Head in the Clouds
Bill Stacey, Next Magazine, November 15, 2012, A004.
High above Central in an eyrie so elevated that most people would get dizzy looking down, lies the offices of the Hong Kong Monetary Authority (HKMA). Its primary responsibilities are to maintain currency and banking stability, which require very specific and skilled, but limited, resources. However, the HKMA has always blanched at these constraints and envisioned a wider role as the “central bank of Hong Kong”.
Its expanding role can be seen in many areas. Take the budget. Compound average growth in its administrative budget is 10.4% over the 8 years to 2012 compared to government’s 4.4% in the same period. Its 2012 spending is set to go up by a further 24%. It is worth noting that it is not staff numbers (+4% per annum over 8 years) but staff costs (+5.6% per head, per annum over 8 years) that are amongst the main drivers. Consumer protection and the management of complaints have expanded to as much as 12% of total spending.
The growing empire now includes an swelling insurance operation, widening credit exposure through credit guarantees, international mortgage insurance operations, and a growing asset management function across a wider array of asset classes in addition to its traditional functions. The role in economic policy also seems to be expanding.
It is inevitable that as organizations stray further away from their core competence, their performance slips and risk increases. Anyone who has worked in a large organization has seen good decision making eroded as management becomes more remote from day to day operations.
Two areas of expansion in particular are troubling. The first is that the HKMA is increasingly involved in taking the very risks that the banking system it regulates is taking. Through the Hong Kong Mortgage Corporation (HKMC), mortgage credit risk is insured and financed. Now it has expanded to take on commercial credit risk through guarantees and so called micro credit schemes.
As a result, the HKMA is increasingly in competition with or facilitating the business of banks. The regulator has a funding cost advantage in the market, which distorts pricing for risk. It also creates a moral hazard: It might shy away from policies needed to slow the economy, as they would bring more risk onto the sovereign balance sheet.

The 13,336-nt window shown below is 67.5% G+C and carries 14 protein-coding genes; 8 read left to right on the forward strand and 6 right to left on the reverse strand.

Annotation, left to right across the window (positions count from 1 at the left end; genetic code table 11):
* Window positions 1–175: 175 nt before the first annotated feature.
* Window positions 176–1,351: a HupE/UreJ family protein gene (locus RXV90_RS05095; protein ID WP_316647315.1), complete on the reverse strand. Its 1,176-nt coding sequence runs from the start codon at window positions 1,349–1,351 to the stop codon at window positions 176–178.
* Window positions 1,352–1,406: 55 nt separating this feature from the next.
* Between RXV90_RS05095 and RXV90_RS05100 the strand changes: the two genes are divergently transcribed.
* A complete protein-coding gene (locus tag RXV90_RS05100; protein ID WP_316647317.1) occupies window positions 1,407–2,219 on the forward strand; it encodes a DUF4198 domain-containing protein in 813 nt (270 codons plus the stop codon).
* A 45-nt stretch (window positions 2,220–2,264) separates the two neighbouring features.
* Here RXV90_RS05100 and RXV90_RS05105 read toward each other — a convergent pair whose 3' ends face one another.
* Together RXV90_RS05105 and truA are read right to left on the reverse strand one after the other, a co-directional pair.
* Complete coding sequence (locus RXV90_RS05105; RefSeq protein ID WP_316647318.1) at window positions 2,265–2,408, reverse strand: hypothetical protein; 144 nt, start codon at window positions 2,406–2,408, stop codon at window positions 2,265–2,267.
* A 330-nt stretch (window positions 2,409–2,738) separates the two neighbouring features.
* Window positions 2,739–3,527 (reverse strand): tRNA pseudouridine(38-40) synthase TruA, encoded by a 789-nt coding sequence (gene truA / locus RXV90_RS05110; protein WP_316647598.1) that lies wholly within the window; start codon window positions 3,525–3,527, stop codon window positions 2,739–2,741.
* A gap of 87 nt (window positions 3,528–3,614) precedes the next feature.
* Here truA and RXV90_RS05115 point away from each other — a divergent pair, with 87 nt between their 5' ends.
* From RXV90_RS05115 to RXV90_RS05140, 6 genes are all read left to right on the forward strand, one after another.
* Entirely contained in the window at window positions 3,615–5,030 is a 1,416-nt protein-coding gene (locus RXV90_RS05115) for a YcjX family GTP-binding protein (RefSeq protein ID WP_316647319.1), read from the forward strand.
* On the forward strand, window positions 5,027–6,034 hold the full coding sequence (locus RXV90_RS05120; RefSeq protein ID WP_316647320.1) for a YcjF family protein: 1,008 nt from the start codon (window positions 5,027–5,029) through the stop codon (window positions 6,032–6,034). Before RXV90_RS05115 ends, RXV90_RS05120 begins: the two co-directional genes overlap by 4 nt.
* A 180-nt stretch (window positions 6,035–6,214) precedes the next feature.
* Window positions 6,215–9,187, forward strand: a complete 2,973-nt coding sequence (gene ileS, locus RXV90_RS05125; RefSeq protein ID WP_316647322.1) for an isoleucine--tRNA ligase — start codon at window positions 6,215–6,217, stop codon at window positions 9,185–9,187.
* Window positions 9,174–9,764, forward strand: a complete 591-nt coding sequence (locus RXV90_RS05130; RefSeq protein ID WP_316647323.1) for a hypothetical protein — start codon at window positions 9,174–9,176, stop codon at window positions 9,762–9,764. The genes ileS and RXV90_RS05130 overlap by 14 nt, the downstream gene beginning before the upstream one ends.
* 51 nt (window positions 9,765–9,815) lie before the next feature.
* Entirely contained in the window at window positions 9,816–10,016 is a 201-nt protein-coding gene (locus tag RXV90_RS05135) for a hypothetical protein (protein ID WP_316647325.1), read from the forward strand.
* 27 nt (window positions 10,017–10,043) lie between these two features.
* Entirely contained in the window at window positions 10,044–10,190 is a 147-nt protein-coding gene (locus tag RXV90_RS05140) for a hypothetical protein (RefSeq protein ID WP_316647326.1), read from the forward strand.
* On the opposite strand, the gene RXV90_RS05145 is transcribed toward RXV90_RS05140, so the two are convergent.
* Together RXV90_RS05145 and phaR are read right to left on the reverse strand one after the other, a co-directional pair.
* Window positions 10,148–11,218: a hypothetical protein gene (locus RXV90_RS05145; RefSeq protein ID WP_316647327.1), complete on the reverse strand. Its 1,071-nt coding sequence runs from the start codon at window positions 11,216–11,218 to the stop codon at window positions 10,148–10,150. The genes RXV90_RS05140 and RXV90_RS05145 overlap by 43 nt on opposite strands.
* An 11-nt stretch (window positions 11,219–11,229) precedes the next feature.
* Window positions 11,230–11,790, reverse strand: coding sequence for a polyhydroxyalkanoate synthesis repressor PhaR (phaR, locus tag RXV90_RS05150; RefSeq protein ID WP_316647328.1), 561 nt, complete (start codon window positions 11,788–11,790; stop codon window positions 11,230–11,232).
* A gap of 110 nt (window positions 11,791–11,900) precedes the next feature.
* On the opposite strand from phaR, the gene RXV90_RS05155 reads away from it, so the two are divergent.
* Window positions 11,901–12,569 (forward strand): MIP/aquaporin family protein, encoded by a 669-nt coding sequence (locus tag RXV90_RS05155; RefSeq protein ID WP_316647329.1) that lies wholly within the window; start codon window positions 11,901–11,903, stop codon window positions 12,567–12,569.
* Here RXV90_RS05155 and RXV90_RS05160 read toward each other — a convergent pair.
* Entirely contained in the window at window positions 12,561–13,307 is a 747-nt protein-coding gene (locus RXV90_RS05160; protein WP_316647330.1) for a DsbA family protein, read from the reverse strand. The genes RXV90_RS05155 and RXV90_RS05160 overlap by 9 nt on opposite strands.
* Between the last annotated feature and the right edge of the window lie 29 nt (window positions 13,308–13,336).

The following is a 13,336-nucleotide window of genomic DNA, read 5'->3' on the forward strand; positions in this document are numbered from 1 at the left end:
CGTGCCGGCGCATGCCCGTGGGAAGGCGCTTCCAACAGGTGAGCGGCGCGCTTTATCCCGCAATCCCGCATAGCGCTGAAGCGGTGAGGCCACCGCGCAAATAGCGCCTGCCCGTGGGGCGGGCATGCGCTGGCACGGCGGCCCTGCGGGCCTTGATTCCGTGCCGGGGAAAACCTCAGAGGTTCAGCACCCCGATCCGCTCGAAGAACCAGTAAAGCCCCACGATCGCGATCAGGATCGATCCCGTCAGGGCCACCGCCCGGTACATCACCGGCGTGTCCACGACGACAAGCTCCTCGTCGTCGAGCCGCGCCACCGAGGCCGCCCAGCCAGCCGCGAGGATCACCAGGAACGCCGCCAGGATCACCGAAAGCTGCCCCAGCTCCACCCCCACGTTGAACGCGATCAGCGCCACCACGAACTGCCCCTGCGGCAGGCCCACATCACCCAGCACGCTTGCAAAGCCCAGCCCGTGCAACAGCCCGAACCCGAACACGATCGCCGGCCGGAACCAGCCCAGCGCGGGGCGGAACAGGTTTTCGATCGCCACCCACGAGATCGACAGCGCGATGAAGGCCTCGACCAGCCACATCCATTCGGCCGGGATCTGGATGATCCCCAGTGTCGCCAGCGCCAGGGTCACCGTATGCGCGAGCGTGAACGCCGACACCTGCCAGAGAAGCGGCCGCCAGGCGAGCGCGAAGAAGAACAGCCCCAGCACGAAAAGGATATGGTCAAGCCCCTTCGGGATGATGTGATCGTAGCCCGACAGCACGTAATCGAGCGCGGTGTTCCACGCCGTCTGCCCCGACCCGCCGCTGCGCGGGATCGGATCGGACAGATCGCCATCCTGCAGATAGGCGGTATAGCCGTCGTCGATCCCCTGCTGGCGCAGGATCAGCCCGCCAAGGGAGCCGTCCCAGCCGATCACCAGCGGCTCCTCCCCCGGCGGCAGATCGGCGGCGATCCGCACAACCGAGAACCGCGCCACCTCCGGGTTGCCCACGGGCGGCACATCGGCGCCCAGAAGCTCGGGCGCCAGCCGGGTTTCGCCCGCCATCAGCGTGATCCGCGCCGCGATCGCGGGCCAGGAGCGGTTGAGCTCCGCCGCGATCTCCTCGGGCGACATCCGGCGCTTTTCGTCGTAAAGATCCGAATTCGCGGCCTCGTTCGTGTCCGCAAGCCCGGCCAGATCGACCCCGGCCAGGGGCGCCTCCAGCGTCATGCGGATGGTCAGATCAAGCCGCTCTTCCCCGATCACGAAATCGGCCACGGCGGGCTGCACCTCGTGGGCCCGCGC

Similarly, wider investment mandates for the exchange fund to garner higher returns are seductive, but require the HKMA to become a broader financial institution and compete with those managing our pensions for the best return assets.
The second concern is an increasingly broad role in economic policy, often under the guise of “prudential supervision” of the banks. The HKMA is widely seen in taking on an increasingly active role in containing property prices. Such expansion goes far beyond the HKMA’s mandate of maintaining currency and banking stability. Prudential control should not seek to stop banks from making losses. By too actively micro managing bank risks, it creates a moral hazard for banks that may lead them to worry less about prudence themselves. Ironically, this will increase rather than reduce systematic risks.
By straying beyond its core competence, HKMA has contributed to making housing less accessible. Very high down-payment requirements have kept private housing out of the reach of many wage earners, while not impacting Mainland cash buyers. New stamp duties further make buying less accessible for some. These policies have micro market effects on liquidity, rents and other asset markets. The HKMA has fuelled government worries about an imbalanced market, but its proposed solutions create more problems.
Once the monetary authority strays away from its prudential supervisory roles and puts its own credibility at risk, problems inevitably emerge. With two decades of exchange rate stability under a narrow currency board, lost credibility would be a tragedy for Hong Kong. The HKMA should come down from the clouds and focus on its basic roles.